October 28, 2014

Being Sidney Edgerton

by Jeff Malcomson, Montana Historical Society Gov't Records Archivist

As children, and some adults, prepare their costumes for this coming Halloween, I wanted to take the opportunity to reflect on my recent experiences with historical performance. Sometimes called first-person historical interpretation, historical performance has been around for a long time, though perhaps not as well developed a tool for public history in the Rocky Mountain region as in other parts of the country. Expert historical performer Joyce M. Thierer defines historical performance as "direct-address first-person narrative in correct clothing followed by taking questions in character and as the scholar."

Jeff Malcomson as Montana's first territorial governor,
Sidney Edgerton (ca. 1864) posing with the portrait of
Ellen Farrar Hauser, the wife of Samuel T. Hauser,
another Montana pioneer. The portrait is part of the current

MHS exhibit "Montana's Territorial Legacy."
"Gov. Edgerton" spoke at the exhibit opening.

My own recent experience started back in May portraying Montana's first territorial governor, Sidney Edgerton, during Helena's annual History Fair on the walking mall and for a couple special events celebrating the 150th anniversary of the establishment of Montana Territory. My experience culminated at the Montana History Conference in Helena this fall where I portrayed Edgerton's nephew, and fellow Montana pioneer, Wilbur Fisk Sanders. In this latter historical performance, I was joined by my MHS colleagues, Rich Aarstad (as Samuel Word) and Jodie Foley (as Martha Edgerton Rolfe). We dreamed up a historical debate between these two real-life political adversaries of the territorial period (Sanders vs. Word). Over the summer we constructed a script based on many actual primary sources from Sanders, Word and Rolfe, and our own secondary-source research into the politics of the times. The dramatic climax of the performance—when Word challenges Sanders to a duel in Virginia City—was based on a real event during the 1878 political campaign.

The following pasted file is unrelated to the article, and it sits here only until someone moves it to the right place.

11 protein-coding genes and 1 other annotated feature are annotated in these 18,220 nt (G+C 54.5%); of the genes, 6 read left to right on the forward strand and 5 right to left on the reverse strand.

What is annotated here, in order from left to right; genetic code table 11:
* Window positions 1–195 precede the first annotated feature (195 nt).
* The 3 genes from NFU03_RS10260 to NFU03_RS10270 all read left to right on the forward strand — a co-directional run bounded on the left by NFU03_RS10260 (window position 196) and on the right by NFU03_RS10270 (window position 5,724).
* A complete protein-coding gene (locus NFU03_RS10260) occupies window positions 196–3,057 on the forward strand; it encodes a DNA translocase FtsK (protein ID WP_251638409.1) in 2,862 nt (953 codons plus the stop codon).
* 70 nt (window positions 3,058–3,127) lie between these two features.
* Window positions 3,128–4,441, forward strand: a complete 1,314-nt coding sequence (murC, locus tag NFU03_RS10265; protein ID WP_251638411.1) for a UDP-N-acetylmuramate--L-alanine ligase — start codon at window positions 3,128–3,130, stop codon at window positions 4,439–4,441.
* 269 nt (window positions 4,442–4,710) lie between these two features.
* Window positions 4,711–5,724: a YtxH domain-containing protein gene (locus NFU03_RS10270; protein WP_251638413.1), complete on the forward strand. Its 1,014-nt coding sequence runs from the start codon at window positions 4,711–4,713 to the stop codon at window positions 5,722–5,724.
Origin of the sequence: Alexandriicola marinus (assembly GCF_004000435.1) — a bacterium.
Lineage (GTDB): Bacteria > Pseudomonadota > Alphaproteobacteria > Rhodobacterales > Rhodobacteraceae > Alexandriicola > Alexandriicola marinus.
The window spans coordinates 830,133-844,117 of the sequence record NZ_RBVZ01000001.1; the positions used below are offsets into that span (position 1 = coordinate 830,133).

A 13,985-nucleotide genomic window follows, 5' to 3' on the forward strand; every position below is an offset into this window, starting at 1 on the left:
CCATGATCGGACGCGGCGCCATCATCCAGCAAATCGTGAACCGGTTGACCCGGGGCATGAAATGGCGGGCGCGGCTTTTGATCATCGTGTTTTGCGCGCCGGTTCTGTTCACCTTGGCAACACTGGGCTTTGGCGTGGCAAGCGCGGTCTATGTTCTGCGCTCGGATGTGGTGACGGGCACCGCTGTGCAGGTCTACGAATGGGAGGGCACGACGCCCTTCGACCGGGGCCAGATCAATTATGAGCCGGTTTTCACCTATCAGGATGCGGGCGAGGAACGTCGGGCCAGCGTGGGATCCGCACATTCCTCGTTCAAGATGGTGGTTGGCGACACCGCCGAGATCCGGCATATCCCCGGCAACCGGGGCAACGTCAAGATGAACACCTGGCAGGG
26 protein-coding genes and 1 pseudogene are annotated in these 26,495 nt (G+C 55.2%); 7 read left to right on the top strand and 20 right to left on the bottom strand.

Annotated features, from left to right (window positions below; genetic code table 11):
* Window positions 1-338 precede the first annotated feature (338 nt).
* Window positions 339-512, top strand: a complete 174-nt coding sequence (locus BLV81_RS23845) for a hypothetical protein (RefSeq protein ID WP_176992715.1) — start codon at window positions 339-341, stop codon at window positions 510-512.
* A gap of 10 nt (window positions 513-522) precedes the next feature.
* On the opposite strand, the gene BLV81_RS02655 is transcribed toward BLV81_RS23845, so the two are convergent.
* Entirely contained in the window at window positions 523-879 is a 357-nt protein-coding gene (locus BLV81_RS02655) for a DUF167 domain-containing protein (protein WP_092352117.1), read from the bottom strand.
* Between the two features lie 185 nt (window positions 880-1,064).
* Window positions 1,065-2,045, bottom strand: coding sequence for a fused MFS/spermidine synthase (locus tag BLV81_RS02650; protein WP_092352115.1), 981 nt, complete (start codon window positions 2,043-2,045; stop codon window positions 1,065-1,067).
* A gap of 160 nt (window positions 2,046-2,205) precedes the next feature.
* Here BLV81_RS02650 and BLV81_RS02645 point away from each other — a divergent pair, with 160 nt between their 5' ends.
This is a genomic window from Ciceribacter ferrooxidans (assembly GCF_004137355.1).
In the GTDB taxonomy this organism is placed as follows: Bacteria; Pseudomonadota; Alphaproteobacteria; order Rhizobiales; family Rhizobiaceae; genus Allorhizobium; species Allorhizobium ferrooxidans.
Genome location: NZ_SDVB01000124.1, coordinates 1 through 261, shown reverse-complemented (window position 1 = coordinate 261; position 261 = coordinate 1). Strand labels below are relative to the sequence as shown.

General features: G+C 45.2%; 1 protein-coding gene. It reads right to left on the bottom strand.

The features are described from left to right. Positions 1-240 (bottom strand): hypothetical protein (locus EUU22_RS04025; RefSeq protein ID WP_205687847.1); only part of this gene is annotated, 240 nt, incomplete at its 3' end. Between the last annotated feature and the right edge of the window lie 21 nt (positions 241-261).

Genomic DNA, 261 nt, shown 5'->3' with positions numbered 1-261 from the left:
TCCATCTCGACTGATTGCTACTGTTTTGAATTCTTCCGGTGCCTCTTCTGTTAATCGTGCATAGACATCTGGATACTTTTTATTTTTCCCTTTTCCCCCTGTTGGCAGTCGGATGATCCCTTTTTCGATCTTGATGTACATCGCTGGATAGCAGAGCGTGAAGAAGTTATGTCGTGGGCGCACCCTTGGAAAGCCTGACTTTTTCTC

Rich Aarstad plays democratic party "hatchet-man" Samuel Word
during a historic debate at the 2014 Montana History
Conference in Helena. (Photo courtesy of Ken Robison.)

Through this past six months of experimenting with historical performance I have learned that it can be great fun playing historical figures, though sometimes the clothing is a bit uncomfortable. More than anything though, I've found that as a historian and someone who loves to research, this is a fantastic way to engage the public, and history enthusiasts more particularly, to share the significance of the past. Through historical performances we can enliven the past, conveying information and context about how people lived, how they thought, and how they made choices that even now impact our lives. So if you dress up this year, I encourage you to choose your favorite historical figure and spend a little time in someone else's shoes, sharing the stories of the past as you go.